A recent conference which I attended at the University of Minnesota focused on the development of "World Class Schools". A "Call to Action" from 27 school superintendents proposed 8 traits that schools should have to prepare students for the global Information Age.
The superintendents' overall vision for education includes: raising student achievement; eliminating educational disparities; focusing on best practices; and leading the way to prepare students for the global economy in the Information Age.
In brief, the 8 traits that the superintendents encourage, to achieve this vision:
1. There are many academic roads, but all are rigorous and lead to higher education. The superintendents' report states: "...providing every student with academic rigor is the single most powerful step we can take toward closing the achievement gaps that exist..." They feel that no student should have to travel along the "low road" in education.
2. Educational investment starts early. They cite a high rate of return for every dollar spent on early childhood education; they encourage all day, every day kindergarten for five year olds.
3. Learning takes as much time as it takes. At least two important points here. One, students should have the amount of time they need to learn what they need to know to meet state standards. Two, we need to adjust our school year from one designed for the agricultural calendar to one that fits the Information Age. Minnesota averages 172 school days; England requires students to attend 190 days; Japan and Australia 210; and China 230!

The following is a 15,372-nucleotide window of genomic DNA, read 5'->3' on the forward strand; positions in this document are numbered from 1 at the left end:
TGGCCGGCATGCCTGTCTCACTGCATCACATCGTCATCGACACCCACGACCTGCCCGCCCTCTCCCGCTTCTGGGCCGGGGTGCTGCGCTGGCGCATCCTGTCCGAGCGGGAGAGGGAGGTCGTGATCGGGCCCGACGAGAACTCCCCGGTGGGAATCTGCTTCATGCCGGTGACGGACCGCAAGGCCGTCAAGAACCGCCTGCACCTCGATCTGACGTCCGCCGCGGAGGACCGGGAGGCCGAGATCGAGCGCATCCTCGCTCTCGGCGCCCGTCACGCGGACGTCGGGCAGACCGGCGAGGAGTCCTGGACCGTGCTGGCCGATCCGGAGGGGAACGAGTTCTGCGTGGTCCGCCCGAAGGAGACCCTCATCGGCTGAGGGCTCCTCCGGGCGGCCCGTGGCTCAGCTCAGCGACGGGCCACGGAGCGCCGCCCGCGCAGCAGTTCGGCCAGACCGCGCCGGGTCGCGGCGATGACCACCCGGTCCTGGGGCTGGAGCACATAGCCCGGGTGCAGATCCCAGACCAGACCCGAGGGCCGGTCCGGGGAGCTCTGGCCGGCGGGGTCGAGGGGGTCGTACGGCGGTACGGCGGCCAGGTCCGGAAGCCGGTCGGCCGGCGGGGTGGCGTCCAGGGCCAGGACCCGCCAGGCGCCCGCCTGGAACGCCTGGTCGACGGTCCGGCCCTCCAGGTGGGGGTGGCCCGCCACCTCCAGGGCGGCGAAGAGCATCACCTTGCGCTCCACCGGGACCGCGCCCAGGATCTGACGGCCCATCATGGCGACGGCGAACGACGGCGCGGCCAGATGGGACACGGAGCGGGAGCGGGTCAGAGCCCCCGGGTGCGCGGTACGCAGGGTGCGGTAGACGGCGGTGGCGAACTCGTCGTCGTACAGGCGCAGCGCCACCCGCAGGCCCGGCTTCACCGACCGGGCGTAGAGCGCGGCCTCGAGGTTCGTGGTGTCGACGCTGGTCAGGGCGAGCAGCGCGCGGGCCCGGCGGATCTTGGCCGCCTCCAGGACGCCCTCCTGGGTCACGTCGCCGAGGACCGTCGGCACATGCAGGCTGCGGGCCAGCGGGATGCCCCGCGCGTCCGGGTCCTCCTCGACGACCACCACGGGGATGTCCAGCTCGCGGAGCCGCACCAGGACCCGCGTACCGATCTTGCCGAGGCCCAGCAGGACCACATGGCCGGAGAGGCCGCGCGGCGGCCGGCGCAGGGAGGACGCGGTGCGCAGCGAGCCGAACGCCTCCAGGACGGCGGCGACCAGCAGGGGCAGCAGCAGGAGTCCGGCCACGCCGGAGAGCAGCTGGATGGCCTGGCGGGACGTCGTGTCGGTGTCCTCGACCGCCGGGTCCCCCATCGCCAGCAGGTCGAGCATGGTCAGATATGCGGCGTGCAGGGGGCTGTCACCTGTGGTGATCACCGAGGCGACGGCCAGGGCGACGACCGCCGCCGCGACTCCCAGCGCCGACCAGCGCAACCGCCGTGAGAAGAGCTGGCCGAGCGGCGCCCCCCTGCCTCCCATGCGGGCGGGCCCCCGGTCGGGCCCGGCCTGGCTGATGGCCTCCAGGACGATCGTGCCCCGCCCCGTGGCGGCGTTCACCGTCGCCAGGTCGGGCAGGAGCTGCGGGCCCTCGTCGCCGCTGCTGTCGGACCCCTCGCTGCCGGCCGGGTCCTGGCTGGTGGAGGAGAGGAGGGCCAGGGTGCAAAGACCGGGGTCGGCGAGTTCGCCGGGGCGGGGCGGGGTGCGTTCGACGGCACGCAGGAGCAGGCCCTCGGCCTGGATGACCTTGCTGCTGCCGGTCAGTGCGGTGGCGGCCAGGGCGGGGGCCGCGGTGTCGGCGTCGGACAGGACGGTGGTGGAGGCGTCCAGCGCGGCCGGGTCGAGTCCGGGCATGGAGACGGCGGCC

4. Great educators have great support. Research shows that, of all the things in the school, the quality of a student's teacher has the strongest effect on learning. Teacher training and continued development and support are crucial.
5. Data and research inform teaching and improve learning every day. The superintendents encourage productive decisions, made by principals for schools and by teachers for classrooms, based on data and research.
6. Funding is predictable and sufficient to produce world-class performance. The United Kingdom, for example, guarantees three year budgets, in order to give principals and teachers confidence to plan for the future.
7. Services for students with special needs emphasize outcomes, not processes. The superintendents advise: Don't specify an inflexible process. Identify outcomes, and enable schools to reach those outcomes in ways that work best for their own situations.
8. Global citizenship is a core academic subject. Two important points here. One, students need to see the "increasing cultural, racial, and linguistic diversity of our state as an asset"...and schools should equip students "with the skills and sensitivity to interact with people and communities whose backgrounds are very different..." Two, students here, as in other countries, should enhance their "knowledge and understanding of international affairs, world history, geography, global economics, and foreign languages." Students should achieve basic fluency in a language other than English.
Whether we agree entirely with what the superintendents proposed, their intent is very worthwhile: They are attempting to create a vision for the future; without a vision, we won't know what we should strive to achieve.